I have a 2006 Ford Focus Automatic which is chugging in hot weather and seems to lose some power. I'm hoping, but I am in no way mechanically minded(!), that because it is showing below minimum coolant levels and the weather is very hot, that it's simply an issue with coolant. Can I safely drive in the heat without any additives to the tank, or should I add some tap water for my single journey in the car, which is to buy coolant?

I am HOPING this is the issue causing the check engine light to come on intermittently (in hot weather) and causing a slight lack of power. If anyone can let me know if I'm onto the right path as a first-course of action, that would be greatly appreciated, also. Have checked fuel cap is tight, oil cap is tight, water tank cap is tight, oil levels are good, petrol level is good, no issues under breaking or acceleration with the exception of the above. thanks everyone!

3 Answers 3


Low coolant will not cause a lack of power, but overheating can cause a power loss. This may be causing the check engine light, or it could be a different problem. You can add some water as a temporary measure to get yourself to an auto parts store, while you are there ask them to read your OBD codes, these are on-board diagnostic codes which may give a clue as to what the problem is.

Having low coolant is a concern; coolant doesn't just disappear, so there must be a leak somewhere, or perhaps you overheated and lost coolant then. In any case it's not as simple as refilling it and going your merry way, you want to get it looked at to make sure it's not a serious problem, or a minor problem that could develop into a serious one.

  • Thank you for the replies. I drove and got some coolant (very slowly!) and added it. I will book it into the garage as soon as possible to be checked over.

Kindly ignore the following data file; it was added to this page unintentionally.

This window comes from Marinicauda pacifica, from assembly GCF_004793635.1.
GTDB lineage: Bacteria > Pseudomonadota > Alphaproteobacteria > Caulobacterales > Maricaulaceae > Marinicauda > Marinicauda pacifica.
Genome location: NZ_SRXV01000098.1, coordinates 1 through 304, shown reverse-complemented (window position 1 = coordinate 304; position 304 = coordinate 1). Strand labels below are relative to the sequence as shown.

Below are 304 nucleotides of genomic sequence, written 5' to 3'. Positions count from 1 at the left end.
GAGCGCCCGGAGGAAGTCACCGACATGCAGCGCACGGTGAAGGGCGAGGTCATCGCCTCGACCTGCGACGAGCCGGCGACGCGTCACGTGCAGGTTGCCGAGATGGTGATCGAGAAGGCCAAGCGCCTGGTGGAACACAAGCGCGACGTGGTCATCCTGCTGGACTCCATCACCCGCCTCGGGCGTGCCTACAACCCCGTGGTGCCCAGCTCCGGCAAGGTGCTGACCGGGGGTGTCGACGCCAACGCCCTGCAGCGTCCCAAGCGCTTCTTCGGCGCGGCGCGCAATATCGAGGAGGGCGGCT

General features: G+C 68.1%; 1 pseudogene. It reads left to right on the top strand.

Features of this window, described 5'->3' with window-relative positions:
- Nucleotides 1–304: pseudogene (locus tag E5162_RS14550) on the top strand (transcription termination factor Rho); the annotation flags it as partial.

– sc00t
    Aug 11, 2020 at 21:13

Drive to the nearest place with the proper antifreeze. Watch your temperature gage. If it gets hot on the way, pull over shut it off and wait for it to cool. Then add the water that you bring with you. If you make it to the store let it cool and add antifreeze. Go to a parts store and have them ready your codes. Then have your cooling system checked for leaks and make sure the fans are working properly and address the codes. Don't let the parts people sell you parts based on the codes , but have it diagnosed properly.

  • Filling with antifreeze before you have found the cause of the leak, in the middle of summer, is just wasting your money, since most likely you will have to drain the system again to fix the problem.
    – alephzero
    Aug 11, 2020 at 16:37
  • It's not really a big deal either way in this instance because the coolant level is only a short ways below the add line.
    – Jupiter
    Aug 11, 2020 at 17:35

The correct answer is: add water.

you may outrun the clock, but without water circulating through an engine block, it will quickly overheat.

overheating is a problem because it causes metals to soften, expand & warp; particularly problematic for a system of interconnected moving parts with little tolerance for error.

likely the cylinders will swell, strangling the piston heads; seizing them in situ.

when everything eventually cools down, the damage will likely already be done. It will be almost as if the once moving parts are welded together; costly and time consuming to recover from.

water is a coolant. the green/red stuff you add to it is a corrosion inhibitor (prevents water from oxidizing, e.g. rusting the metals), and helps prevent water from undergoing a phase change (from liquid to gas/solid, e.g. boiling/freezing).

use distilled (de-ionized) water when possible, but it's not critical in the short term.

You must log in to answer this question.

Not the answer you're looking for? Browse other questions tagged .